Hanover in York County, Pennsylvania — The American Northeast (Mid-Atlantic)
Killed in Action at Hanover
The workers used long hooks to pull decomposed bodies from the graves. Nineteen Union cavalrymen were reported killed or mortally wounded in Hanover on June 30, 1863. Some bodies had been moved elsewhere, but eleven still remained buried at Hanover in 1864.
The evening of the battle, citizens took the Union corpses to J.P. Flickinger's foundry on York Street. By 9:00 p.m. the bodies were placed in caskets ordered by Henry Wirt, a leading citizen of Hanover. Reverend W. K. Zieber of Emmanuel Reformed Church performed ceremonies for the deceased at the Reformed Cemetery. Also, two soldiers were buried in St. Matthew Church Cemetery.
"They were all taken up, put in coffins and conveyed to Gettysburg and re-interred in the National Cemetery near that place." - The Hanover Spectator, February 12, 1864
"Although view 60 (photo shown) was recorded in nearby Hanover, it provides the only known visual documentation of the exhumation process supervised by Gettysburg's
Marker series. This marker is included in the Pennsylvania, Battle of Hanover Walking Tour marker series.
Location. 39° 48.067′ N, 76° 58.807′ W. Marker is in Hanover, Pennsylvania, in York County. Marker is on School Avenue east of East Walnut Street, on the left when traveling east. Touch for map. Marker is in this post office area: Hanover PA 17331, United States of America.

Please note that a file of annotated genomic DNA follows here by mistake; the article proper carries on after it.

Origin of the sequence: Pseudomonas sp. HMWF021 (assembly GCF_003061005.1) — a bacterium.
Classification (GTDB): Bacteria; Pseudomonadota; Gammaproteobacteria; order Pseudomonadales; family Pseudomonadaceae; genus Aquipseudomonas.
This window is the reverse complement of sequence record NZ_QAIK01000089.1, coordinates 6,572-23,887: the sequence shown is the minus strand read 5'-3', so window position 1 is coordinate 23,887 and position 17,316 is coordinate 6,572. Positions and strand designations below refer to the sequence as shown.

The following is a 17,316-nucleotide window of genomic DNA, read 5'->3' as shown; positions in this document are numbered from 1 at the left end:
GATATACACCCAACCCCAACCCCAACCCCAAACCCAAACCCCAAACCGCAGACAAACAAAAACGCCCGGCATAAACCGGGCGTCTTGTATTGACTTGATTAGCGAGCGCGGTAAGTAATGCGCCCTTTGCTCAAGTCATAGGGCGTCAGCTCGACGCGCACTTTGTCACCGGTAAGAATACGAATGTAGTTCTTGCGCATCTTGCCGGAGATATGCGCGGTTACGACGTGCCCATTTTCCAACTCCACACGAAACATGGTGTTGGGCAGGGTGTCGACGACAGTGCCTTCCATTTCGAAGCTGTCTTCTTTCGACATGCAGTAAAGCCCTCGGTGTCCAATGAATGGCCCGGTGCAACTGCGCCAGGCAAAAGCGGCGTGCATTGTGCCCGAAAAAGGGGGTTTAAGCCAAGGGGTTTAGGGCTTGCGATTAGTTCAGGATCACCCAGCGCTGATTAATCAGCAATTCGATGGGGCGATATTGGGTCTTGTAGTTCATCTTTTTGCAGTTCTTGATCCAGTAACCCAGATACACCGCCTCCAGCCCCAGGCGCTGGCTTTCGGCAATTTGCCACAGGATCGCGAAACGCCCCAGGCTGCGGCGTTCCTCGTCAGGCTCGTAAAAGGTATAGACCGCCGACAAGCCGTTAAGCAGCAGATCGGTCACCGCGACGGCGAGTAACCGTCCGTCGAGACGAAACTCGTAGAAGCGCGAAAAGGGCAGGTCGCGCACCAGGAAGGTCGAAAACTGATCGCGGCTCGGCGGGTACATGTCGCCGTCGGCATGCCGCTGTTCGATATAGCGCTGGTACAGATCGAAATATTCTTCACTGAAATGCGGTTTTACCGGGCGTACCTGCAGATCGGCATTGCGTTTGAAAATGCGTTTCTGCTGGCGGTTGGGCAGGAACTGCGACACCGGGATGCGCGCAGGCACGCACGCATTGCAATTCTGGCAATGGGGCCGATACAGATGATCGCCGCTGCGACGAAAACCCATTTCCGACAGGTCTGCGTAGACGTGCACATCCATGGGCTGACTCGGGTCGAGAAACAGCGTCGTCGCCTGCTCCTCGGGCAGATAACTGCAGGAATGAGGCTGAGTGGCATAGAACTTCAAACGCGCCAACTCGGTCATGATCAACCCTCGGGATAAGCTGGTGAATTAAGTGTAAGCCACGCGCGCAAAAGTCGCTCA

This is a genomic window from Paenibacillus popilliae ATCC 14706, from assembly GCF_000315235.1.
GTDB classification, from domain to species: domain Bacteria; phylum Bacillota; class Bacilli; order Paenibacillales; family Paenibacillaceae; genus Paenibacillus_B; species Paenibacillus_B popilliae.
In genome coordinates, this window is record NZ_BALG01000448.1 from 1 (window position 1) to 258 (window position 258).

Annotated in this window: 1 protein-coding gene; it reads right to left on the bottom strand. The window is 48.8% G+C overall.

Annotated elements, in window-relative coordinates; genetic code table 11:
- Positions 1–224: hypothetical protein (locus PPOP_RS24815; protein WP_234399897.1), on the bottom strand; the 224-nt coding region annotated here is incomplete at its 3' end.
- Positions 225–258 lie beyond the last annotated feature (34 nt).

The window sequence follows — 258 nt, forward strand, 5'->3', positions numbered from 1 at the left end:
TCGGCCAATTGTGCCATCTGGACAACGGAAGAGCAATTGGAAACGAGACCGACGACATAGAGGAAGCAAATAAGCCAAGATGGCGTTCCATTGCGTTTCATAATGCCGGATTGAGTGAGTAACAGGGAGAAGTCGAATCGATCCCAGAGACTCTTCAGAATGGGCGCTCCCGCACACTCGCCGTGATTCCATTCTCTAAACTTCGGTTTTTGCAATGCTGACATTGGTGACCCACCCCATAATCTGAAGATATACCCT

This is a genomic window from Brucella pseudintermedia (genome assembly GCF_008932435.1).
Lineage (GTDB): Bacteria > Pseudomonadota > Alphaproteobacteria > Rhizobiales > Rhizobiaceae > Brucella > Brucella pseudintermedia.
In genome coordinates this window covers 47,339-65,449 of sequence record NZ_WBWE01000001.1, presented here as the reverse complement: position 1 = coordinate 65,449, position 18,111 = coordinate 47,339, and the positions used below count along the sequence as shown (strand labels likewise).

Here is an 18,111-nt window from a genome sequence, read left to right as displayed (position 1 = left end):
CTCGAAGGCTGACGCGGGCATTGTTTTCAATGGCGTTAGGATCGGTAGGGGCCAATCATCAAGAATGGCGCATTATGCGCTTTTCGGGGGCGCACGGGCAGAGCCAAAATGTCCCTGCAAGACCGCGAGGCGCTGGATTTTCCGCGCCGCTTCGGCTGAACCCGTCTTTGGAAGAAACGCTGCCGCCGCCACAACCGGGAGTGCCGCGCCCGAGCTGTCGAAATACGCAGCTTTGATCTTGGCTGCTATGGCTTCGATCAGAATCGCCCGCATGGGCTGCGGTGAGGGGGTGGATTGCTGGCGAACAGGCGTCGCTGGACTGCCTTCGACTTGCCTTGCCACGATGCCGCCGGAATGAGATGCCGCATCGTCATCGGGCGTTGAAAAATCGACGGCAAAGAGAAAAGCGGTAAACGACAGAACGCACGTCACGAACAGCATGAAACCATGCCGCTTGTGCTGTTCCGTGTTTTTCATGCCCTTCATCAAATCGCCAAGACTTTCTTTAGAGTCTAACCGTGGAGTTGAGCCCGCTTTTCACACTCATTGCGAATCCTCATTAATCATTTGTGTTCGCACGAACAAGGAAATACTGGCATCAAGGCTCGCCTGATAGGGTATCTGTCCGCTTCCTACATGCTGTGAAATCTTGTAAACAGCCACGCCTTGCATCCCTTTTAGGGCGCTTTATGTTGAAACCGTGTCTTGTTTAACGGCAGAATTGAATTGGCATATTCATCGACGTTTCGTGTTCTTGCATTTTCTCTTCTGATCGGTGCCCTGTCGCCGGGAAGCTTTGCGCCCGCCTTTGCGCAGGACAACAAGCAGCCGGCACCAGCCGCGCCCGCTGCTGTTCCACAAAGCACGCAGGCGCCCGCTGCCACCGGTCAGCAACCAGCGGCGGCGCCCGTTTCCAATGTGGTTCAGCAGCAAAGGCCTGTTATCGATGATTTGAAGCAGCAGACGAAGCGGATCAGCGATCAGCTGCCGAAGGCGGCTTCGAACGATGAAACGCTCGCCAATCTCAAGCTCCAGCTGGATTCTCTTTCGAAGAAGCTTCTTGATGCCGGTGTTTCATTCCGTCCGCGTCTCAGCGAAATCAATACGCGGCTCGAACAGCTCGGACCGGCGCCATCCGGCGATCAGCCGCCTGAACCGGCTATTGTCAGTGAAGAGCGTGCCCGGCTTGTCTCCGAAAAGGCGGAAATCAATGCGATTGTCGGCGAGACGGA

Other nearby markers. At least 8 other markers are within walking distance of this marker. Trinity United Church of Christ (within shouting distance of this marker); Abbottstown Street/Broadway (about 600 feet away, measured in a direct line); The Confederates Take Stock (about 600 feet away); Inventions of Hanover (about 800 feet away); 19th Century Industrialization (about 800 feet away); Hanover in the Revolutionary war (about 800 feet away); Richard McAllister (about 800 feet away); Digges' Choice, 1737 (about 800 feet away). Touch for a list and map of all markers in Hanover.
More about this marker. Photo
Exhumation of Union Soldiers
Photo courtesy of William A. Frassanito, "Early Photograph at Gettysburg"
Categories. • Cemeteries & Burial Sites • Churches & Religion • War, US Civil •
Credits. This page was last revised on June 16, 2016. This page originally submitted on June 29, 2008, by Bill Pfingsten of Bel Air, Maryland. This page has been viewed 1,460 times since then and 15 times this year. Photos: 1, 2, 3, 4. submitted on June 29, 2008, by Bill Pfingsten of Bel Air, Maryland. 5. submitted on July 3, 2008, by Craig Swain of Leesburg, Virginia.